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  • Image not available. Select populations may be more susceptible to toxicities associated with specific agents.
  • Image not available. Primary treatment is discontinuation of the offending agent and supportive care.

On completion of the chapter, the reader will be able to:

  • 1. List the drugs and risk factors that can induce apnea.
  • 2. Explain the pathophysiologic mechanisms underlying aspirin-induced asthma.
  • 3. Discuss the following options for the treatment of aspirin-sensitive asthma: avoidance, desensitization, and leukotriene modifiers.
  • 4. Explain the concerns regarding the use of β-blocker therapy in asthmatics.
  • 5. Critique the use of ethylenediamine tetraacetic acid (EDTA) and benzalkonium chloride as additives to nebulization preparations.
  • 6. Compare and contrast the treatment options for angiotensin-converting enzyme (ACE)-inhibitor induced cough.
  • 7. Describe the mechanism of latex allergy.
  • 8. Explain the pathogenesis of pulmonary edema.
  • 9. List the drugs that have been associated with Loeffler syndrome.
  • 10. Explain the mechanism of oxygen toxicity.
  • 11. List the groups of chemicals that can induce pulmonary fibrosis.
  • 12. List predisposing factors for the development of cytotoxic drug-induced pulmonary fibrosis.
  • 13. List the risk factors for bleomycin-induced pulmonary fibrosis.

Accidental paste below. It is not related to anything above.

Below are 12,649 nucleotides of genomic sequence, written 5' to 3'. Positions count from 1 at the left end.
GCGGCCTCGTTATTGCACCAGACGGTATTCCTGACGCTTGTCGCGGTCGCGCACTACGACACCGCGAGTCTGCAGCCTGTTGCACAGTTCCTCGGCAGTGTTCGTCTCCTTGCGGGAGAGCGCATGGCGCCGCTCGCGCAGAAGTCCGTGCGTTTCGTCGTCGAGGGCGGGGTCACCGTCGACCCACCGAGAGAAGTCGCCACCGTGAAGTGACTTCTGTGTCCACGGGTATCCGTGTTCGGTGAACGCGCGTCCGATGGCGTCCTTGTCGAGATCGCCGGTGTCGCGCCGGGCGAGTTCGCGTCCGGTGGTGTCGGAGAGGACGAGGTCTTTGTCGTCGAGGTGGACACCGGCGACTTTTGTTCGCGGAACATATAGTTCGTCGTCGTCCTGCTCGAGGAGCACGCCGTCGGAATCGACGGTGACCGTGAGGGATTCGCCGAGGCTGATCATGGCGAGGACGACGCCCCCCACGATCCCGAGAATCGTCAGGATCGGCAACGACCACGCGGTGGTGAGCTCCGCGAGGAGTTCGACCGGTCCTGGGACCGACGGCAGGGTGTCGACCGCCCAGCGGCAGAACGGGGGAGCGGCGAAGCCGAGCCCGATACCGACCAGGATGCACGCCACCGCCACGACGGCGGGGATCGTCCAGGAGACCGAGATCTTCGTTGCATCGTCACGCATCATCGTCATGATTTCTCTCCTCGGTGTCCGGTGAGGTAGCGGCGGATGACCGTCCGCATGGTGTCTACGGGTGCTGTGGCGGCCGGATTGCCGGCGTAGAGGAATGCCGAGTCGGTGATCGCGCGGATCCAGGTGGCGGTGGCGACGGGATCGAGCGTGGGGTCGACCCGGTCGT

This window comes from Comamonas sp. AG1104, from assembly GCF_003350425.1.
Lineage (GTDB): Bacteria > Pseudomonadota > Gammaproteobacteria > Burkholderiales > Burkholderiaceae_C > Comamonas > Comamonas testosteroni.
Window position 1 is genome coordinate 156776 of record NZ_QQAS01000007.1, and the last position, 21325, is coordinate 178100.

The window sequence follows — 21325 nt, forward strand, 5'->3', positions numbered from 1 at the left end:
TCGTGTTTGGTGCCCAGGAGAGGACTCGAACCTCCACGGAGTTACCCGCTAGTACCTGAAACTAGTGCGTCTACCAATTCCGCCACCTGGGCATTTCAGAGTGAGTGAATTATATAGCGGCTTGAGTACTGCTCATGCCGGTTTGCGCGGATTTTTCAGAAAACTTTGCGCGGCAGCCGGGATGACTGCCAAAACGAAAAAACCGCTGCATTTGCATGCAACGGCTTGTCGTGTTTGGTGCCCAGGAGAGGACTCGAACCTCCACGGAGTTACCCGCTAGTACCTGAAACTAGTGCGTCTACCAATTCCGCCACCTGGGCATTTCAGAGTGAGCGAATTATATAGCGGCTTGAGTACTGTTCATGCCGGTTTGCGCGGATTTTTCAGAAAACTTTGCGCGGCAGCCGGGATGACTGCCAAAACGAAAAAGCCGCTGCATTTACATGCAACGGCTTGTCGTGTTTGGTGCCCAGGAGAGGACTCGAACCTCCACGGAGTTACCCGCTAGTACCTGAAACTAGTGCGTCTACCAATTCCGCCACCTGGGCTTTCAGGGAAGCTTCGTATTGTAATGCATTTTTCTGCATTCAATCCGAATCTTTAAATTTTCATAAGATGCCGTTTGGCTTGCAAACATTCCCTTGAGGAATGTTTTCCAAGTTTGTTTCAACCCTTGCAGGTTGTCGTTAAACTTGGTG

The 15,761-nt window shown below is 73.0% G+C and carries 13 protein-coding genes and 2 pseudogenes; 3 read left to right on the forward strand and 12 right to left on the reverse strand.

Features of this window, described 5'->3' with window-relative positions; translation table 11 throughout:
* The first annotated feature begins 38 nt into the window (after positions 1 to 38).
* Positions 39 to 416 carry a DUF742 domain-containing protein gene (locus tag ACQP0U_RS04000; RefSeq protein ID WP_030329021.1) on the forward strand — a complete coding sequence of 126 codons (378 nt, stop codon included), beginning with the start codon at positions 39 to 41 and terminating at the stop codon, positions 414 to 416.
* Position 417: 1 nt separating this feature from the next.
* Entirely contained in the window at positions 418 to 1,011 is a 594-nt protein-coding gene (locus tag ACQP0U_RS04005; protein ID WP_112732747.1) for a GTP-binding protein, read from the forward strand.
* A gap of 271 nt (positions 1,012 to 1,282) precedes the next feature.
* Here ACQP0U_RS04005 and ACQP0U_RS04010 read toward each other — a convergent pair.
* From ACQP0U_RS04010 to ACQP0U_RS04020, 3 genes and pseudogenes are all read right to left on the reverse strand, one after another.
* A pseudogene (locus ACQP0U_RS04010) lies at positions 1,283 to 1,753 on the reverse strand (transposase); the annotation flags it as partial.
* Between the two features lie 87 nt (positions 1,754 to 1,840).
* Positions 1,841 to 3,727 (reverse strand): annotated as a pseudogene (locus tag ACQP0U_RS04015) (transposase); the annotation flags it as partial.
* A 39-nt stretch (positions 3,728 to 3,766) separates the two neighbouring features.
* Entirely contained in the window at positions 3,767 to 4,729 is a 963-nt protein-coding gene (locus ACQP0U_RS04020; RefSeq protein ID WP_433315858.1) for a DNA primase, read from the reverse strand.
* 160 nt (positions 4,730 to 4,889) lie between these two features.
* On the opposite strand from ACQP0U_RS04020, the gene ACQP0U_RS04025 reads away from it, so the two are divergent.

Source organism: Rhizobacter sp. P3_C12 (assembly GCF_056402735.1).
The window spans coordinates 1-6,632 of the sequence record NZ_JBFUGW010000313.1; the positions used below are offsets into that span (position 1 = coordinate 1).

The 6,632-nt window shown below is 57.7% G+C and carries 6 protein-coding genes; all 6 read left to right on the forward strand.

• 14. Discuss monitoring procedures to prevent or detect bleomycin-induced pulmonary fibrosis.
  • 15. Describe the clinical manifestation of methotrexate lung toxicity.
  • 16. Explain the risk factors for amiodarone-induced pulmonary fibrosis.
  • 17. Explain the mechanism of primary pulmonary hypertension caused by anorexic agents.

The manifestations of drug-induced pulmonary diseases span the entire spectrum of pathophysiologic conditions of the respiratory tract. As with most drug-induced diseases, the pathological changes are nonspecific. Therefore, the diagnosis is often difficult and, in most cases, is based on exclusion of all other possible causes. In addition, the true incidence of drug-induced pulmonary disease is difficult to assess as a result of the pathological nonspecificity and the interaction between the underlying disease state and the drugs.

Considering the physiologic and metabolic capacity of the lung, it is surprising that drug-induced pulmonary disease is not more common. The lung is the only organ of the body that receives the entire circulation. In addition, the lung contains a heterogeneous population of cells capable of various metabolic functions, including N-alkylation, N-dealkylation, N-oxidation, reduction of N-oxides, and C-hydroxylation.

Evaluation of epidemiologic studies on adverse drug reactions provides a perspective on the importance of drug-induced pulmonary disease. In a 2-year prospective survey of a community-based general practice, 41% of 817 patients experienced adverse drug reactions.1 Four patients, or 0.5% of the total respondents, experienced adverse respiratory symptoms. Respiratory symptoms occurred in 1.2% of patients experiencing adverse drug reactions. In a recent retrospective analysis of clinical case series in France, 898 patients had reported drug allergy, with a bronchospasm incidence of 6.9%. When these patients were rechallenged with the suspected drug, only 241 (17.6%) tested positive. The incidence of bronchospasm in patients with positive provocation test was 7.9%.2

Adverse pulmonary reactions are uncommon in the general population but are ...

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